The madness of football’s rule changes

Players like Wayne Rooney will not have to leave the field for treatment under proposed IFAB changes to rules Source: Getty Images

Football's lawmaking body, International Football Association Board (IFAB), is again flirting with the game's rules, all of them contentious, a couple of them bordering on the idiotic.

It is not known if these are in any way the initiative of new FIFA president Gianni Infantino but if they are it is not a good start for him as football's top dog.

IFAB, a body 50 per cent controlled by FIFA, proposes to introduce video refereeing. It suggests a two-year testing period on having such things as penalty decisions, yellow and red cards, fouls examined by video.

This is contentious because, for one thing, video is not fail safe. It does not necessarily prove anything. Time and again in other sports where video refereeing has a presence, like rugby league, we have seen decisions being got palpably wrong by the video referee.

IFAB, and FIFA, have done very well with goal-line technology. It was a success at the 2014 FIFA World Cup and in other competitions where it has since been used.

However, goal-line technology is not the same as video refereeing. Goal-line technology is about geometrics, an arbitrary instrument based on physics.

Video refereeing enters the area of human judgment, judging such things as intent and recklessness.

But this is the least of the contention.

One rule change being proposed after an 18-month study by a group of so-called ‘experts’ is to do away with an injured player having to leave the field to receive attention.

Another is to outlaw the act of dummying the goalkeeper before a penalty kick is taken. This will now be seen as a form of cheating and will be punished with a yellow card and the kick not re-taken.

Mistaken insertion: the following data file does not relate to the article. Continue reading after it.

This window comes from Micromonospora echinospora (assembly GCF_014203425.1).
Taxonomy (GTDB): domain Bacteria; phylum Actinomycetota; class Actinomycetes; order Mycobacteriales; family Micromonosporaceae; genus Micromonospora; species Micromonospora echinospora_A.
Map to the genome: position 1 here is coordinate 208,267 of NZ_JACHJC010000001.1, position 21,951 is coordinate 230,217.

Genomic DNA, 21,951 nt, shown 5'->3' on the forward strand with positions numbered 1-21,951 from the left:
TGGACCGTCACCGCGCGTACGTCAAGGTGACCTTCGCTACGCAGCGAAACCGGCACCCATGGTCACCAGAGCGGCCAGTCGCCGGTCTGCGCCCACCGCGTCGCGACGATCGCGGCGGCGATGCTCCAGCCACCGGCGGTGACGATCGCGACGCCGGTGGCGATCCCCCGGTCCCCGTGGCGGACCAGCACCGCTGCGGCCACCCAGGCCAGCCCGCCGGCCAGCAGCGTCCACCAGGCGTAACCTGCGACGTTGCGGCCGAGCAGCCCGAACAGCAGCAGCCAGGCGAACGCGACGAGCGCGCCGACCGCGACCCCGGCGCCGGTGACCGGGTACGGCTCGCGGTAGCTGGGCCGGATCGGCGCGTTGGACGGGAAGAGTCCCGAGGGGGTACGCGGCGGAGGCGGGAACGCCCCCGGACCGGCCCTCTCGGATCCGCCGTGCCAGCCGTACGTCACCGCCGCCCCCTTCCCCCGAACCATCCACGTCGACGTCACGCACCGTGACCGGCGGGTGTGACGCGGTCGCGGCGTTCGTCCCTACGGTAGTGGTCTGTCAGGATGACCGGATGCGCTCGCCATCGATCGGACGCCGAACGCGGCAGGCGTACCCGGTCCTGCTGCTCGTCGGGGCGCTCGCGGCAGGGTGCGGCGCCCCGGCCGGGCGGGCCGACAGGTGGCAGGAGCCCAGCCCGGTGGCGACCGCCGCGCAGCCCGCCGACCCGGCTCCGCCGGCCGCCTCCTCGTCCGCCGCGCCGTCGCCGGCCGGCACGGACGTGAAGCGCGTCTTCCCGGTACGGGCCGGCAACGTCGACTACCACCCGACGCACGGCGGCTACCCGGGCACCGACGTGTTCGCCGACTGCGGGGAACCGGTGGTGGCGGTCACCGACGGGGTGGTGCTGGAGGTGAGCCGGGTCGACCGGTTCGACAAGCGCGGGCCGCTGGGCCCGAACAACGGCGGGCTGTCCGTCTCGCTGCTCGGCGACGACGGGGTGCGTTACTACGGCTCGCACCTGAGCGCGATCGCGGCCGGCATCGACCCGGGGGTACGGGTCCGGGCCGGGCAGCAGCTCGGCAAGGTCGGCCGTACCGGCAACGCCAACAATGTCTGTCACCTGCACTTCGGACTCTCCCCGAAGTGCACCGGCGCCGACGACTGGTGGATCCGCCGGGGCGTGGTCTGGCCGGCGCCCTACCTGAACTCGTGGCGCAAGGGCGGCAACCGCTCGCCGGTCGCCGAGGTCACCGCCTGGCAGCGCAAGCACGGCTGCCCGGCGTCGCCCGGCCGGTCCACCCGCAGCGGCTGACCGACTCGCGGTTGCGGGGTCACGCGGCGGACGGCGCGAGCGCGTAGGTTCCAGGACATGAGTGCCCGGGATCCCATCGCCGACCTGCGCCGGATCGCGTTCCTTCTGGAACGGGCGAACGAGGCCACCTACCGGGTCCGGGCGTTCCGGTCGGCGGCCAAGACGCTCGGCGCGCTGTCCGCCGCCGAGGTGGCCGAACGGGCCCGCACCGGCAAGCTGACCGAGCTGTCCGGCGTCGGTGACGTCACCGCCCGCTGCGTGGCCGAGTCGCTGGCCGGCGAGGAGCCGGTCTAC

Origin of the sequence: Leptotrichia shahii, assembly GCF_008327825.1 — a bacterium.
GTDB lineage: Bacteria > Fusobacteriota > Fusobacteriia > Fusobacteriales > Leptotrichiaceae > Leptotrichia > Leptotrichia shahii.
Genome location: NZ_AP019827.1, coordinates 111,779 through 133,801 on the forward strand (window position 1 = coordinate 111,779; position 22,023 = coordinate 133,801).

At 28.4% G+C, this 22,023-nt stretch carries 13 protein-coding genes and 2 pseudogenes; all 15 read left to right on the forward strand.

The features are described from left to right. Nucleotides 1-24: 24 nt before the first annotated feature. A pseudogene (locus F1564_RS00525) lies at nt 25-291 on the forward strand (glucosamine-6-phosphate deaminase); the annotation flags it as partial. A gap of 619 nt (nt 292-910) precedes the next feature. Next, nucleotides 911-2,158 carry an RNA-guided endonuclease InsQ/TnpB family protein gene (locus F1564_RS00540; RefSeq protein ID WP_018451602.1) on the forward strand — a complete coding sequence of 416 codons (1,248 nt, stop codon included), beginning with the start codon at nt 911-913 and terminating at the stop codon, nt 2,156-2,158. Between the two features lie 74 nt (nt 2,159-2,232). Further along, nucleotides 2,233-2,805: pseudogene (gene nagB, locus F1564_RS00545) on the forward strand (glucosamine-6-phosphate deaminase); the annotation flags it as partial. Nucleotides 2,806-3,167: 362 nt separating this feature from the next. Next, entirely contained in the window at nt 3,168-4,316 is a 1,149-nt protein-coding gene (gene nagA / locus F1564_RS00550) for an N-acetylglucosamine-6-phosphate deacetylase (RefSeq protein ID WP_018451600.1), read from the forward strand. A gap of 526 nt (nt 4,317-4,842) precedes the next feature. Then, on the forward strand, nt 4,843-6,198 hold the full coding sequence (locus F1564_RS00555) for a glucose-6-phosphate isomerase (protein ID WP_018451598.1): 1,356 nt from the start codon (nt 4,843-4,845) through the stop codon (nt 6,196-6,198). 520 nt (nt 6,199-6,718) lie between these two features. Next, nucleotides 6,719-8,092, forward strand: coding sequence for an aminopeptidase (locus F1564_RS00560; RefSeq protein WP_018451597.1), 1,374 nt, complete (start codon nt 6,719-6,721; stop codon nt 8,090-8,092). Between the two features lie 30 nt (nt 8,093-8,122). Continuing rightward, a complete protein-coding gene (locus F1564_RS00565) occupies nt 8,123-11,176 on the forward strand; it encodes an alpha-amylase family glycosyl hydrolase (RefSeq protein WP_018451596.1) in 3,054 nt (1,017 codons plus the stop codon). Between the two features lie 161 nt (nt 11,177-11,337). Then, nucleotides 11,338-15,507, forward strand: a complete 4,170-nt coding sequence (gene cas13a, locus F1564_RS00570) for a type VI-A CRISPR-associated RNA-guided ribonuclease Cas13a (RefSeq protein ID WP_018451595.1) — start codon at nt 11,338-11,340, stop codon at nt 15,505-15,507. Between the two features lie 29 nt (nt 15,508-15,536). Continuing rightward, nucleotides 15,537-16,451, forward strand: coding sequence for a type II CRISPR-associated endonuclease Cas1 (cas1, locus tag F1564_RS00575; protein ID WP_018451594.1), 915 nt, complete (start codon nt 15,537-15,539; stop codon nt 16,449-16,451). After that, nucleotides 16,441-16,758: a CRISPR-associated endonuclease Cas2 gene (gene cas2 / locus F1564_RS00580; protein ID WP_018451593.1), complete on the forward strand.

These two measures, in my view, are both breathtaking in their stupidity.

To take the matter of leaving the ‘injured’ player on the field for attention first, if IFAB was fair dinkum about stamping out cheating, this would be the last thing they would consider. On the contrary, IFAB should have imposed a minimum time period the ‘injured’ player must spend off the field before he can re-enter.

Some referees, by their own volition, are doing this already. Former Australian FIFA referee Mark Shield once told me he would always allow at least three minutes before he would wave a player back on after he had left the field for attention. This was to try and maximise the time for which the ‘injured’ player left his team at a numerical disadvantage.

What IFAB should be doing, above everything else, is stamping out simulation.

In the 2006 World Cup a FIFA medical committee study found that, astonishingly, more than 60 per cent of times a player went down injured he wasn’t injured at all. In other words, he was simulating.

Players are doing this in almost every game. They will go down at the slightest nudge, pretending to be injured, just to thwart the attacking momentum of the opposing team. It is the worst kind of simulation and cheating.

What the new law will do is encourage them to do it, encourage cheating, not even mentioning what this will do to interrupt the flow of the game.

The proposal to ban dummying the keeper before a penalty kick is even more bewildering.

If this is cheating so is every nutmeg or body swerve. What next?

The act of a player feinting to go one way and then going another has been part of football since time immemorial. Under this ideology George Best, Garrincha and Pelé would be branded cheats for they made careers out of fooling opponents.

The acts of befuddling defenders with a dummy, a wiggle of the backside or the drop of a shoulder have been at the core of football’s beauty since the game began. It has thrilled and entertained many millions for over a hundred years. How dare these people try to tamper with such beauty?

What is clear is that the study group making these proposals, headed by former referee David Elleray, has no idea of what is the spiritual essence of football.

For one thing why is a former referee at the head of such a group?

Referees should be kept as far as possible away from rule change contemplation. Referees are not naturally interested in making football better or more beautiful. What they are interested in is making life easier for themselves.

No wonder they support video refereeing. What that does is divert responsibility away from referees and onto someone else, namely in this case the video cameraman.

These absurd changes to the laws of the game must not be allowed to pass.

Source: SBS